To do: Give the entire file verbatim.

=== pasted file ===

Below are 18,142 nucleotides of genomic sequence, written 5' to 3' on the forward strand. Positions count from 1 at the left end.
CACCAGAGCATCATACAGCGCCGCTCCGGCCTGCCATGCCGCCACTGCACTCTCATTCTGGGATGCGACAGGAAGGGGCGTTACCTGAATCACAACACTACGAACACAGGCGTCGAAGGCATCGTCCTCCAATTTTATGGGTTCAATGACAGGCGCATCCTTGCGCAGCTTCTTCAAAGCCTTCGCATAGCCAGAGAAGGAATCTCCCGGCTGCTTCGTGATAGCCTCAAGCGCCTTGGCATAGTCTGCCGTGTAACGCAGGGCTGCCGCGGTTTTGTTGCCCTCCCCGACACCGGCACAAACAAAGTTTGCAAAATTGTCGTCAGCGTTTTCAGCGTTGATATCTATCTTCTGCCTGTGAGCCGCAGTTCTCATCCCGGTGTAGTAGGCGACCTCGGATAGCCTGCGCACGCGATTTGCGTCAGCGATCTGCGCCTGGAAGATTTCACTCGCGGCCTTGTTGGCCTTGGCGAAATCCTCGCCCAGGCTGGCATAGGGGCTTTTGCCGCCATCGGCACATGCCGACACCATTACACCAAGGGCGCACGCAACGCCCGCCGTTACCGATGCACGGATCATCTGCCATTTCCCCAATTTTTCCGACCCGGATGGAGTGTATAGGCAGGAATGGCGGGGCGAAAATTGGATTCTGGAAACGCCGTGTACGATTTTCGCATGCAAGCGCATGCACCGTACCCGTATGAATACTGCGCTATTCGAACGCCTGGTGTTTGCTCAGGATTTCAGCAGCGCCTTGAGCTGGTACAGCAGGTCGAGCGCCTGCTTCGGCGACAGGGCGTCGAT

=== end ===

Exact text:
Below are 18,142 nucleotides of genomic sequence, written 5' to 3' on the forward strand. Positions count from 1 at the left end.
CACCAGAGCATCATACAGCGCCGCTCCGGCCTGCCATGCCGCCACTGCACTCTCATTCTGGGATGCGACAGGAAGGGGCGTTACCTGAATCACAACACTACGAACACAGGCGTCGAAGGCATCGTCCTCCAATTTTATGGGTTCAATGACAGGCGCATCCTTGCGCAGCTTCTTCAAAGCCTTCGCATAGCCAGAGAAGGAATCTCCCGGCTGCTTCGTGATAGCCTCAAGCGCCTTGGCATAGTCTGCCGTGTAACGCAGGGCTGCCGCGGTTTTGTTGCCCTCCCCGACACCGGCACAAACAAAGTTTGCAAAATTGTCGTCAGCGTTTTCAGCGTTGATATCTATCTTCTGCCTGTGAGCCGCAGTTCTCATCCCGGTGTAGTAGGCGACCTCGGATAGCCTGCGCACGCGATTTGCGTCAGCGATCTGCGCCTGGAAGATTTCACTCGCGGCCTTGTTGGCCTTGGCGAAATCCTCGCCCAGGCTGGCATAGGGGCTTTTGCCGCCATCGGCACATGCCGACACCATTACACCAAGGGCGCACGCAACGCCCGCCGTTACCGATGCACGGATCATCTGCCATTTCCCCAATTTTTCCGACCCGGATGGAGTGTATAGGCAGGAATGGCGGGGCGAAAATTGGATTCTGGAAACGCCGTGTACGATTTTCGCATGCAAGCGCATGCACCGTACCCGTATGAATACTGCGCTATTCGAACGCCTGGTGTTTGCTCAGGATTTCAGCAGCGCCTTGAGCTGGTACAGCAGGTCGAGCGCCTGCTTCGGCGACAGGGCGTCGAT